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Horizon Europe - 30.06.2021

How local governments can take part in the EU's €95-billion research programme
Horizon: this evocative word summarises the hopes for the European Union's science and innovation funding programme, the biggest in the world. All places are deeply concerned by the possibilities and transformations enabled by innovation.

That's why EU officials and local and regional governments met yesterday (29 June) to discuss how local and regional governments can better take advantage of the Horizon Europe programme to implement innovative projects in their territories.

Horizon is armed with a whopping €95.5 billion for the 2021-2027 period, with municipalities, counties and regions being eligible for many of its projects either as a contractor or as the entity physically hosting projects on their territory.

There are however obstacles to local and regional governments' participation, notably lack of awareness and of local capacity to engage in the projects. Associations of local and regional governments can play a crucial role in overcoming these challenges. More generally, Horizon should be adapted to every national situation and the diversity of local conditions.

The new Horizon programme: great opportunities for local governments

Magda De Carli, Head of Unit in the European Commission's Directorate-General for Research and Innovation (DG RTD), provided an overview of the many new EU funding opportunities for local innovation.
"The role of regions and local authorities is there both as direct beneficiaries or as the entity where the activity is taking place", said De Carli. "What is next is to take on board this opportunity and make the most of it."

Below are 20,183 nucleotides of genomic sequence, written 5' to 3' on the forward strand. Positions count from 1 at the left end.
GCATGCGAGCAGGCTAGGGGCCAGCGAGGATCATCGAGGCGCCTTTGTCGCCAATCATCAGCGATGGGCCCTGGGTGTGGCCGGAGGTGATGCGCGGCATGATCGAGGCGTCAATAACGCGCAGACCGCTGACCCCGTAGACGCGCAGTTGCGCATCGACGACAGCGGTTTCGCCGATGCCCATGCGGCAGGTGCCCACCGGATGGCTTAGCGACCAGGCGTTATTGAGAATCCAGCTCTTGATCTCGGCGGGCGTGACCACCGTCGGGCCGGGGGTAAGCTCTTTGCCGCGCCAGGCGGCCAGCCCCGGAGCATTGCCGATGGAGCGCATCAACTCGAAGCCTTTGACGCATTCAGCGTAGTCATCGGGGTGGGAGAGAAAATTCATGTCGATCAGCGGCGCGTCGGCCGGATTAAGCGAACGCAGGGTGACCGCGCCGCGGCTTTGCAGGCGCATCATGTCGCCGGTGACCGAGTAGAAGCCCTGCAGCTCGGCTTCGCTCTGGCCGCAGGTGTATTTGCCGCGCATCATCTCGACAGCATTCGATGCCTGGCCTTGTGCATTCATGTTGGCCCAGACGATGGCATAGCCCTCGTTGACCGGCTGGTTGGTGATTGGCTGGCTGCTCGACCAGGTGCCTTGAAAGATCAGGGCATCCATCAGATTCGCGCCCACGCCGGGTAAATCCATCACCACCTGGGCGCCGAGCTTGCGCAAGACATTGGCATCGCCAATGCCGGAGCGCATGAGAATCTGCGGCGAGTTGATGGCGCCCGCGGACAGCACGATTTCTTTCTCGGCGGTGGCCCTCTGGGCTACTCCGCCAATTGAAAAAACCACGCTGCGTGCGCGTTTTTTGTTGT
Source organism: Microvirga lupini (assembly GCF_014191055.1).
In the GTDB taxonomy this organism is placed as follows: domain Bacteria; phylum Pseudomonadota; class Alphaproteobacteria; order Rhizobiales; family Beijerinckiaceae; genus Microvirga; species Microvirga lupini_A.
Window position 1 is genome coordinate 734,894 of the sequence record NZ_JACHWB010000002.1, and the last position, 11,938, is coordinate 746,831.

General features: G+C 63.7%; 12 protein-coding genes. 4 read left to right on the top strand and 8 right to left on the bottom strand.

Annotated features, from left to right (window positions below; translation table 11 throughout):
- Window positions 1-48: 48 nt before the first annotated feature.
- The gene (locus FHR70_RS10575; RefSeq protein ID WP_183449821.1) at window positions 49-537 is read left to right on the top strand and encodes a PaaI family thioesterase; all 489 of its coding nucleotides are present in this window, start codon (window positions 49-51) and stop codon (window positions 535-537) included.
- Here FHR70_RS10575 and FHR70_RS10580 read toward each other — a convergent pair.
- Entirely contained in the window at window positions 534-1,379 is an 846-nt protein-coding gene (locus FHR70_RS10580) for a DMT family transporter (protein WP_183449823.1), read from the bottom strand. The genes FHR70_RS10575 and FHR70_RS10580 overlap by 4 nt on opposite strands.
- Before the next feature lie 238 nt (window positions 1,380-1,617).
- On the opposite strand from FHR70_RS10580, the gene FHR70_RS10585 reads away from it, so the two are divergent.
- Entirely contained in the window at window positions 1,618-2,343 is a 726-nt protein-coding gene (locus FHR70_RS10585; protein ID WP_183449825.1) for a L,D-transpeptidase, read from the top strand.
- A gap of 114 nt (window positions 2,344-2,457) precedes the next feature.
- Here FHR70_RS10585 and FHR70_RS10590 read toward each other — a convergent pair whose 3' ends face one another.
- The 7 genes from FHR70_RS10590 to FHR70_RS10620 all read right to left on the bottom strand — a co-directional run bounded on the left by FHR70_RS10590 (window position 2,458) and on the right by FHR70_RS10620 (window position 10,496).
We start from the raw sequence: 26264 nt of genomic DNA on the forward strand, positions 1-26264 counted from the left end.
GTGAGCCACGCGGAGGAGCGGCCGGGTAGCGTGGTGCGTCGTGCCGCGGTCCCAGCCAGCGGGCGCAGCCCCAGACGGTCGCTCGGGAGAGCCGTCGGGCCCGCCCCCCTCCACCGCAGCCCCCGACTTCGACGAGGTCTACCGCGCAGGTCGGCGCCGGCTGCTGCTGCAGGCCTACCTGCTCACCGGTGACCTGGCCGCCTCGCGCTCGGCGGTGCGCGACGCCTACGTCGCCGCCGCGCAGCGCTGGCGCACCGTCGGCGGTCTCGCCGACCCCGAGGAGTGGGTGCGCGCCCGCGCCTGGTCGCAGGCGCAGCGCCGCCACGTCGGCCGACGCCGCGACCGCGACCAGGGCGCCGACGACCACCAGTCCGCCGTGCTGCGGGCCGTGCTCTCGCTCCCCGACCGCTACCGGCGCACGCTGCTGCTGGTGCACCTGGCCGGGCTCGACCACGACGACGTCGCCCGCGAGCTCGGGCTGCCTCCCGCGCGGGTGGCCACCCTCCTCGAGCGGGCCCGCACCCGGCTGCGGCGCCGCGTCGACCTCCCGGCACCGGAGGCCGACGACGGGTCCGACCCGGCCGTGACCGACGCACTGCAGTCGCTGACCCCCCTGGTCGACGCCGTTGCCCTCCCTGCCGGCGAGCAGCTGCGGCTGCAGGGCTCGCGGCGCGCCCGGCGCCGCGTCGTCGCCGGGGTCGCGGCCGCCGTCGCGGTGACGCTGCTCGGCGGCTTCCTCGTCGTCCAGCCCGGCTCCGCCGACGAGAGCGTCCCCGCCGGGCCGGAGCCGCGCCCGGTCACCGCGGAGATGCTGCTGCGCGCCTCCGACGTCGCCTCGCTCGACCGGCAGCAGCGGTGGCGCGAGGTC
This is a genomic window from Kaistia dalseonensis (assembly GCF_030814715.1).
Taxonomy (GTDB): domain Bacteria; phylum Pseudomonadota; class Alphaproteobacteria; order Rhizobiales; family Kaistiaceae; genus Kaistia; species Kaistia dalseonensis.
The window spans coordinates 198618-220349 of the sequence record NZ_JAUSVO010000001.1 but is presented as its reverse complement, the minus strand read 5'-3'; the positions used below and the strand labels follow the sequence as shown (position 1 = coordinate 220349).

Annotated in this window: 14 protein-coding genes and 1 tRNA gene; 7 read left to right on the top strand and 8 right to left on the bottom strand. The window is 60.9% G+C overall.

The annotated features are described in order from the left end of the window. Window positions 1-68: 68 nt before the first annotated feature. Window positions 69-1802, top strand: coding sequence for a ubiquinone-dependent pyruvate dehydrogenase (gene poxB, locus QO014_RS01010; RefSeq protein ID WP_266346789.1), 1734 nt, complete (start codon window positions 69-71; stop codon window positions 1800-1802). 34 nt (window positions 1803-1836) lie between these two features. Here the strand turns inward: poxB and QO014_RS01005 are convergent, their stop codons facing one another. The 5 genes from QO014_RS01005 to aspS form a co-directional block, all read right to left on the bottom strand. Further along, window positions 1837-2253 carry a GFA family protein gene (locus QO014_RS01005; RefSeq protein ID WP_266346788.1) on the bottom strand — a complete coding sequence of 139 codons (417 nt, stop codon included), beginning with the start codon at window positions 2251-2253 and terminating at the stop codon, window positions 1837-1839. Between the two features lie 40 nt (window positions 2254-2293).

The regulation stipulating how Horizon will be run includes many references to local and regional governments and has been drafted in harmony with the rules for cohesion policy, the primary EU funding programme targeting territories.

Local and regional governments are heavily involved in Horizon Europe's new "missions", thematic areas where research will tackle major societal challenges. Municipalities and regions are strongly implicated in the mission "adaptation to climate change" and will receive support to comply with the EU's Climate Law. Local governments and communities will also cooperate closely in the mission "soil health and food" and municipal authorities are naturally central to the mission "climate-neutral and smart cities".

Municipalities and regions also feature prominently in other areas. Regions are major beneficiaries of European Innovation Ecosystems, a programme promoting the scaling up and interconnection of local innovation ecosystems. Cities and local communities are also involved in the research cluster "civil security for society", which deals with protection against cybercrime and natural or man-made disasters.